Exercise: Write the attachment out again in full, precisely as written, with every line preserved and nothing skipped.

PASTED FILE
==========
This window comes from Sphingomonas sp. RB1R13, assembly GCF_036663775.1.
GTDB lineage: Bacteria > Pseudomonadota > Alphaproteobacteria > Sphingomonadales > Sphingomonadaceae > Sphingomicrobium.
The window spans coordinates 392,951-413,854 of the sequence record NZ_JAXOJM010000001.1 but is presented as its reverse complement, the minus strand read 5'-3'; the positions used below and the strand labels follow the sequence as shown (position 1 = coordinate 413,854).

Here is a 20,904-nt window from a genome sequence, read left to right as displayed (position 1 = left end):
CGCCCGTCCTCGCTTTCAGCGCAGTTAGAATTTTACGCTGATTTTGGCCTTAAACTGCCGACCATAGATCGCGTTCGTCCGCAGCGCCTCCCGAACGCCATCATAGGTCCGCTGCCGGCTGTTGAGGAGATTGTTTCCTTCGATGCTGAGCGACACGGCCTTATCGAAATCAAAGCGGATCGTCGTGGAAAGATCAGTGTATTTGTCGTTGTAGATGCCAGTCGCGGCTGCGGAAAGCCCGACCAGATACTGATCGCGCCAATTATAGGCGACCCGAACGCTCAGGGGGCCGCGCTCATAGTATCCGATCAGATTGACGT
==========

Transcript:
This window comes from Sphingomonas sp. RB1R13, assembly GCF_036663775.1.
GTDB lineage: Bacteria > Pseudomonadota > Alphaproteobacteria > Sphingomonadales > Sphingomonadaceae > Sphingomicrobium.
The window spans coordinates 392,951-413,854 of the sequence record NZ_JAXOJM010000001.1 but is presented as its reverse complement, the minus strand read 5'-3'; the positions used below and the strand labels follow the sequence as shown (position 1 = coordinate 413,854).

Here is a 20,904-nt window from a genome sequence, read left to right as displayed (position 1 = left end):
CGCCCGTCCTCGCTTTCAGCGCAGTTAGAATTTTACGCTGATTTTGGCCTTAAACTGCCGACCATAGATCGCGTTCGTCCGCAGCGCCTCCCGAACGCCATCATAGGTCCGCTGCCGGCTGTTGAGGAGATTGTTTCCTTCGATGCTGAGCGACACGGCCTTATCGAAATCAAAGCGGATCGTCGTGGAAAGATCAGTGTATTTGTCGTTGTAGATGCCAGTCGCGGCTGCGGAAAGCCCGACCAGATACTGATCGCGCCAATTATAGGCGACCCGAACGCTCAGGGGGCCGCGCTCATAGTATCCGATCAGATTGACGT